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should be called to account for. you have a unit or a section in fbi head quarters that is doing that kind of redacting. they're follwing protocols lined out for them. and these are lower leel gs employee that's are making these decisions. i don't know to what extend that is reviewed by higher ups, but when i see something like that my first instinct is that that is just someon following the rule book and not giving a lot of thought -- >> that is a convenient excuse for the peopleat the top to continue to obstruct. >> i would be happy to talk about what i know about director ray from my reporting. i would be happy to talk about it. >> i have one final question. >> director ray has been withholding documents since the time he started. i know from my reporting the plot against the president that
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director ray and rod rosenstein went in a asked the speaker to not give away in documents. he did the same thing in the spring and summer in the case. and director rays anything else but an example of transparenc >> that i know. my final set of questionshere, i don't wnt to keep people any longer than we need to, we heard just a drum beat, as i mentioned in my opening comments, you know, i have been accused, senator grassley accuse'd, completely falsely, there is no proof, of accepting and sl solicitisli solicitin information from the r russians. nothg could be further from the truth. but time and time again it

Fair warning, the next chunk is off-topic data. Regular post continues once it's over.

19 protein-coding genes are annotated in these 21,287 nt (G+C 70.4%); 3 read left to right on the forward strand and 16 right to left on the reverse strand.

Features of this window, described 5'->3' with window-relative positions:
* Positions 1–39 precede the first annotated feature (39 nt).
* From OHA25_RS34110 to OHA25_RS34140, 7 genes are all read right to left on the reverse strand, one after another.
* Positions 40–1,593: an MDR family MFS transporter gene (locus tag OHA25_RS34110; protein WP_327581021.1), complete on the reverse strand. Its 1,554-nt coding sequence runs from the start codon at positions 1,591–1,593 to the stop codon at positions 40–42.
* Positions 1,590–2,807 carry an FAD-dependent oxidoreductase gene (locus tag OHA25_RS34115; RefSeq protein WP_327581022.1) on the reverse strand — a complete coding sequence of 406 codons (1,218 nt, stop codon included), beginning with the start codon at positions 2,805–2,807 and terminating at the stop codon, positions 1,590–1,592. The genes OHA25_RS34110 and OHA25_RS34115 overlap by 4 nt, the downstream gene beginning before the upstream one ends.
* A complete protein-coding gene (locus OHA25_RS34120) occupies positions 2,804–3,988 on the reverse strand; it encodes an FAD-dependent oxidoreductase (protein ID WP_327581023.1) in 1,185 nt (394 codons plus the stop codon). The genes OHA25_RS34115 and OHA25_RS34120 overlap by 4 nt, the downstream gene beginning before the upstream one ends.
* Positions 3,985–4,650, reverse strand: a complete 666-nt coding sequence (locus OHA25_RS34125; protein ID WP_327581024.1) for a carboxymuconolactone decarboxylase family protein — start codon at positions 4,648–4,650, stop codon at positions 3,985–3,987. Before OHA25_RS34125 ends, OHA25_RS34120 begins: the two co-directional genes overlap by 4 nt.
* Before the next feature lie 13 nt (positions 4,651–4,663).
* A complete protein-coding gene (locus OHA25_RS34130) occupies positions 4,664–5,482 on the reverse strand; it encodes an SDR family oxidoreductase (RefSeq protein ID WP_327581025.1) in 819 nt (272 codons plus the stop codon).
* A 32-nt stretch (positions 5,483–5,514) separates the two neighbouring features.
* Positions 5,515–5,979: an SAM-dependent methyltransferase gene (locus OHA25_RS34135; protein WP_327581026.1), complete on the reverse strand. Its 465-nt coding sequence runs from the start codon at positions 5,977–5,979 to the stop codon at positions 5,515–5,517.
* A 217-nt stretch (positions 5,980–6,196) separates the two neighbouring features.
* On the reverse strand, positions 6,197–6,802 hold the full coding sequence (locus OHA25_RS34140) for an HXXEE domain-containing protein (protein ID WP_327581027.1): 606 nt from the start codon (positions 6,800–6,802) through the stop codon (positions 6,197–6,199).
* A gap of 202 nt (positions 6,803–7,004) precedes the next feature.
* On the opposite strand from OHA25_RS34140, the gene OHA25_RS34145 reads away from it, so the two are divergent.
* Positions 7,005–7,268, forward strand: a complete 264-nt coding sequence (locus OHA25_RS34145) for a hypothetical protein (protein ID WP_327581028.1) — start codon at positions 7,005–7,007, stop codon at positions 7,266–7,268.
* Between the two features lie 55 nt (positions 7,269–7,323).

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worked unfortunately. the press carrie the water and they keep the drum beat up. in particular they always talk about russian interference in t 2016 election. which, by the way, i don't deny, i don't condone. i was way ahead o the curve. i was having hearings on russian disinformation, russian inrference in monte negro. i don't know how much russia paid for facebook ads. they gave out true, accurate e-mails. i don't know what impact that had, but i wou say it does
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pales in comparison to the impact that jack dorsey denies of twitter, of his sensorship. of the twitter sensorship, of the extreme bias in the media. do you agree that the interference, the ability of media and social media to impact r politics and our elections vastly, astly out performs anything that russia or foreign power could potentially do. they asked jack dorsey do you have t ability to impact our polits? and i said no. you all agree that russia can you our platforms which is why you're on guard. you don't agree that you in using your own platforms in